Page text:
1. Protecting Your Trade Secrets in San Francisco

    If you are a business owner who has a product or service that is different than anyone else, you may have a legally protected “trade secret.” These are the secret sauce that makes your product or service unique and different than anyone else’s in your industry. Officially, a trade secret is legally protected intellectual property that is owned by the business and can include processes of pro…Read More

  2. Retaliation Liability Law for San Francisco Business Owners

    As a business owner, you must ensure that your workplace is free from any discrimination or harassment. Employees have the right to work in a safe environment, and the California Fair Employment and Housing Act (FEHA) prohibits workplace harassment and discrimination of employees based several factors including race, religion, and sex. California law clearly states that employees have the right to…Read More

  3. Fiduciary Duty of a San Francisco Entrepreneur

    Fiduciary duty is the relationship between two parties and the obligation of one to act in the interest of another. Knowing your fiduciary duties to others and under what circumstances you could breach that duty is important for any of your current and future business transactions.  Entrepreneurship in San Francisco can be exciting and challenging, and keeping up with all the complex laws can be …Read More

  4. How to Avoid the Greatest Legal Risks of Financing Your Startup

    You’ve got a great idea and a dream. You’re ready to start your new business. But before you can reach the sky, you need the funds to get off the ground. Raising money is one of the biggest and most common hurdles that entrepreneurs face. In fact, a huge number of businesses rely on “bootstrapping”—using the founder’s savings to get started. In many cases, this money can only go so far…Read More

  5. NDAs – What They Are and Why You Might Want One

    Have you ever watched a show like Shark Tank and thought to yourself, “I thought of that (product/process/etc.) years ago! Why does this guy get to profit from it?” The answer to that may be a patent, but more likely, it’s because of a Non-Disclosure Agreement. You may have come up with that idea years ago, but if you talked about it with friends while out to dinner, there isn’t anything s…Read More

  6. 3 Steps To Entering Into Vendor Contracts

    For many businesses, working with contract attorneys is an afterthought. Worse yet, many small business owners make the mistake of believing that legal advice is something one must wait until after a certain level of scale has been reached to implement, and this is just untrue. By partnering with an experienced contract attorney often and early through the formation or expansion of your business, …Read More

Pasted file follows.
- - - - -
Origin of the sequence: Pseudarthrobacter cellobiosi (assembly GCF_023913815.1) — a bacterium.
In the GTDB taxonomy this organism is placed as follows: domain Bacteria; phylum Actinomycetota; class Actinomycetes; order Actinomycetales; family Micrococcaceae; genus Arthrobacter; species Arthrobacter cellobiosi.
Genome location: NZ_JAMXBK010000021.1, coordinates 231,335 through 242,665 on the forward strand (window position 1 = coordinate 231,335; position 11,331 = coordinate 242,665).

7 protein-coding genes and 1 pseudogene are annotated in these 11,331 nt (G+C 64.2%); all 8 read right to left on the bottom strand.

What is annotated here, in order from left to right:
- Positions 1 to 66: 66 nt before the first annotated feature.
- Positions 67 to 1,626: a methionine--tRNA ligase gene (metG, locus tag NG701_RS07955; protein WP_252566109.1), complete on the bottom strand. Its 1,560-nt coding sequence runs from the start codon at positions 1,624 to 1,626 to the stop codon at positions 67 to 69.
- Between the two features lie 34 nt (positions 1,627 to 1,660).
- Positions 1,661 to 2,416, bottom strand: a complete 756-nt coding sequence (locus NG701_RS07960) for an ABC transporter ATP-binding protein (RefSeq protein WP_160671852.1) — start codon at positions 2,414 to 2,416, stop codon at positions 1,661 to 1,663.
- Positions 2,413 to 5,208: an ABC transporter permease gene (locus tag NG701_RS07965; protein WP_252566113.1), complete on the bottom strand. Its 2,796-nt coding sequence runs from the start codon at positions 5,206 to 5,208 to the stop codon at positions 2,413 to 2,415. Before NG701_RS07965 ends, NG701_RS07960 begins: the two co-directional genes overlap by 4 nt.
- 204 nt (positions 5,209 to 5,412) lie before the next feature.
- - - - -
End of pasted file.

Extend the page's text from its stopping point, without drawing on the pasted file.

7. Types of Business Contracts

    Whether you are starting a new business or thinking of altering the one you already have, the contracts you use are of vital importance for shaping your business. Because these legal documents can have a major impact on your business and your livelihood, it’s imperative that you know which will best fit your needs General Business Contracts This subset of business contracts is the group that wil…Read More

  8. When To Call Your Lawyer

    We’ve all seen the TV shows that show alleged criminals in handcuffs demanding to speak to their lawyer. Of course, the business world is exciting in entirely different ways from imaginary crime shows; therefore, it may be less clear in the general day-to-day shuffle of things as to when you should get your business attorney involved. Times You Will Need Your Business Attorney As a business owne…Read More

  9. Founder disputes

    When you first sit down with your business partners to come up with your business plan, everything is typically rosy. Like any relationship, the story usually begins with the joy and excitement over creating a new business. But, like any relationship, it takes two to tango. Eventually, every team will run into disagreements or differing opinions on how best to grow the business. Some teams will be…Read More

  10. Choosing a Name for your Corporation

    The first step in preparing to set up a corporation is choosing a name for your company It is important that the name is not the same or deceptively similar to another already existing company’s name. The California Secretary of State (SOS) will not grant a name reservation if your company name is not distinguishable from an already existing company. Names that may mislead the public – for exa…Read More